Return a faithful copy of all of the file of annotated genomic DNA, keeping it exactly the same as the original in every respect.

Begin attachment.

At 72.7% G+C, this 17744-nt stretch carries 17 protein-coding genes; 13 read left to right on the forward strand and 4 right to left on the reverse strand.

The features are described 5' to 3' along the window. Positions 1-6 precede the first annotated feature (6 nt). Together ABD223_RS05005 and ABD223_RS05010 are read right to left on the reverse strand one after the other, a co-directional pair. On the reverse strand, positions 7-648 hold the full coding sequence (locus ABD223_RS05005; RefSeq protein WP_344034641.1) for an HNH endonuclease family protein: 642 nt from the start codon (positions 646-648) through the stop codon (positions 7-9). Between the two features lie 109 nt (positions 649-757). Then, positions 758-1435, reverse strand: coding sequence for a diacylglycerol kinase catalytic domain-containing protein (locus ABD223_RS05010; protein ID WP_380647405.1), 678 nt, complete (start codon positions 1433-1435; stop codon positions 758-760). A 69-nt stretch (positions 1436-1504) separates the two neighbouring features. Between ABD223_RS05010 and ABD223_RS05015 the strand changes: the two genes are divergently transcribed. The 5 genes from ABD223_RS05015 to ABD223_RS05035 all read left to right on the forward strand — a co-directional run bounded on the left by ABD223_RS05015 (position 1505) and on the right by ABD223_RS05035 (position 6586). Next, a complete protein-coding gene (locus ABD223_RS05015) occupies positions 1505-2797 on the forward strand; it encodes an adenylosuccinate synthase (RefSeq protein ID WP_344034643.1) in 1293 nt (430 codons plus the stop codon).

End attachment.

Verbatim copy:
At 72.7% G+C, this 17744-nt stretch carries 17 protein-coding genes; 13 read left to right on the forward strand and 4 right to left on the reverse strand.

The features are described 5' to 3' along the window. Positions 1-6 precede the first annotated feature (6 nt). Together ABD223_RS05005 and ABD223_RS05010 are read right to left on the reverse strand one after the other, a co-directional pair. On the reverse strand, positions 7-648 hold the full coding sequence (locus ABD223_RS05005; RefSeq protein WP_344034641.1) for an HNH endonuclease family protein: 642 nt from the start codon (positions 646-648) through the stop codon (positions 7-9). Between the two features lie 109 nt (positions 649-757). Then, positions 758-1435, reverse strand: coding sequence for a diacylglycerol kinase catalytic domain-containing protein (locus ABD223_RS05010; protein ID WP_380647405.1), 678 nt, complete (start codon positions 1433-1435; stop codon positions 758-760). A 69-nt stretch (positions 1436-1504) separates the two neighbouring features. Between ABD223_RS05010 and ABD223_RS05015 the strand changes: the two genes are divergently transcribed. The 5 genes from ABD223_RS05015 to ABD223_RS05035 all read left to right on the forward strand — a co-directional run bounded on the left by ABD223_RS05015 (position 1505) and on the right by ABD223_RS05035 (position 6586). Next, a complete protein-coding gene (locus ABD223_RS05015) occupies positions 1505-2797 on the forward strand; it encodes an adenylosuccinate synthase (RefSeq protein ID WP_344034643.1) in 1293 nt (430 codons plus the stop codon).